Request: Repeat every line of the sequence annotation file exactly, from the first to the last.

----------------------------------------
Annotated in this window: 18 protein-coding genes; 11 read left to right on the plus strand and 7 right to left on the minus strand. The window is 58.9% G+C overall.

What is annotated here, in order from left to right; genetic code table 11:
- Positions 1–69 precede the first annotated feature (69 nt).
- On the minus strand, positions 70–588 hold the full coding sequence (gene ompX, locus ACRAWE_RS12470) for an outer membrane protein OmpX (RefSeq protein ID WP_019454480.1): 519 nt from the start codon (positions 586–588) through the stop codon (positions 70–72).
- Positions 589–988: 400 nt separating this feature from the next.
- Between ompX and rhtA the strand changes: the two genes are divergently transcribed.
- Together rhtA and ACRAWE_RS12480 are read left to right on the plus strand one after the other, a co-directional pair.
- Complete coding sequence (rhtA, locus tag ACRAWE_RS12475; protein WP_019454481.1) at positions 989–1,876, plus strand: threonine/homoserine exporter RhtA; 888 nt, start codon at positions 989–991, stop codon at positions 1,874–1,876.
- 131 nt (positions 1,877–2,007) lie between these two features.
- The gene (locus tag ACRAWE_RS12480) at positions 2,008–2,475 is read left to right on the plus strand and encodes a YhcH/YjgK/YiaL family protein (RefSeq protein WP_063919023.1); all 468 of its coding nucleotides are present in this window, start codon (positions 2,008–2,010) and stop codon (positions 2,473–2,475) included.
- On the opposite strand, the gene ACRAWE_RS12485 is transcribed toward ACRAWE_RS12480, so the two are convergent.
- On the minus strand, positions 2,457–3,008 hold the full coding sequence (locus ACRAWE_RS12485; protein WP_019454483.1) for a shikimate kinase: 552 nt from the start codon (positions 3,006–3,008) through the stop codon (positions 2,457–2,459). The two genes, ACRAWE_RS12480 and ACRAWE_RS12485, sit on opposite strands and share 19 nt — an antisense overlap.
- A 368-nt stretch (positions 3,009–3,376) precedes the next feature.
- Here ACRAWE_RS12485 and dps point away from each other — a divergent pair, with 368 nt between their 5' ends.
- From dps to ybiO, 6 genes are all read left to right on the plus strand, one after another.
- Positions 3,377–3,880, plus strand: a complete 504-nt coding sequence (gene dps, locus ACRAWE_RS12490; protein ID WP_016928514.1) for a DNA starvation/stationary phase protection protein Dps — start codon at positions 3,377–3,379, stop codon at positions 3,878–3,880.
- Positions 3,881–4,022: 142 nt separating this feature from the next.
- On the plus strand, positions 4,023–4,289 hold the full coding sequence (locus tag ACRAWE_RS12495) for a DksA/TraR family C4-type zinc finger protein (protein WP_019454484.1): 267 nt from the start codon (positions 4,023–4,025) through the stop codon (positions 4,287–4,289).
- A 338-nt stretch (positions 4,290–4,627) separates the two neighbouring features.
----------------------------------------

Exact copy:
Annotated in this window: 18 protein-coding genes; 11 read left to right on the plus strand and 7 right to left on the minus strand. The window is 58.9% G+C overall.

What is annotated here, in order from left to right; genetic code table 11:
- Positions 1–69 precede the first annotated feature (69 nt).
- On the minus strand, positions 70–588 hold the full coding sequence (gene ompX, locus ACRAWE_RS12470) for an outer membrane protein OmpX (RefSeq protein ID WP_019454480.1): 519 nt from the start codon (positions 586–588) through the stop codon (positions 70–72).
- Positions 589–988: 400 nt separating this feature from the next.
- Between ompX and rhtA the strand changes: the two genes are divergently transcribed.
- Together rhtA and ACRAWE_RS12480 are read left to right on the plus strand one after the other, a co-directional pair.
- Complete coding sequence (rhtA, locus tag ACRAWE_RS12475; protein WP_019454481.1) at positions 989–1,876, plus strand: threonine/homoserine exporter RhtA; 888 nt, start codon at positions 989–991, stop codon at positions 1,874–1,876.
- 131 nt (positions 1,877–2,007) lie between these two features.
- The gene (locus tag ACRAWE_RS12480) at positions 2,008–2,475 is read left to right on the plus strand and encodes a YhcH/YjgK/YiaL family protein (RefSeq protein WP_063919023.1); all 468 of its coding nucleotides are present in this window, start codon (positions 2,008–2,010) and stop codon (positions 2,473–2,475) included.
- On the opposite strand, the gene ACRAWE_RS12485 is transcribed toward ACRAWE_RS12480, so the two are convergent.
- On the minus strand, positions 2,457–3,008 hold the full coding sequence (locus ACRAWE_RS12485; protein WP_019454483.1) for a shikimate kinase: 552 nt from the start codon (positions 3,006–3,008) through the stop codon (positions 2,457–2,459). The two genes, ACRAWE_RS12480 and ACRAWE_RS12485, sit on opposite strands and share 19 nt — an antisense overlap.
- A 368-nt stretch (positions 3,009–3,376) precedes the next feature.
- Here ACRAWE_RS12485 and dps point away from each other — a divergent pair, with 368 nt between their 5' ends.
- From dps to ybiO, 6 genes are all read left to right on the plus strand, one after another.
- Positions 3,377–3,880, plus strand: a complete 504-nt coding sequence (gene dps, locus ACRAWE_RS12490; protein ID WP_016928514.1) for a DNA starvation/stationary phase protection protein Dps — start codon at positions 3,377–3,379, stop codon at positions 3,878–3,880.
- Positions 3,881–4,022: 142 nt separating this feature from the next.
- On the plus strand, positions 4,023–4,289 hold the full coding sequence (locus tag ACRAWE_RS12495) for a DksA/TraR family C4-type zinc finger protein (protein WP_019454484.1): 267 nt from the start codon (positions 4,023–4,025) through the stop codon (positions 4,287–4,289).
- A 338-nt stretch (positions 4,290–4,627) separates the two neighbouring features.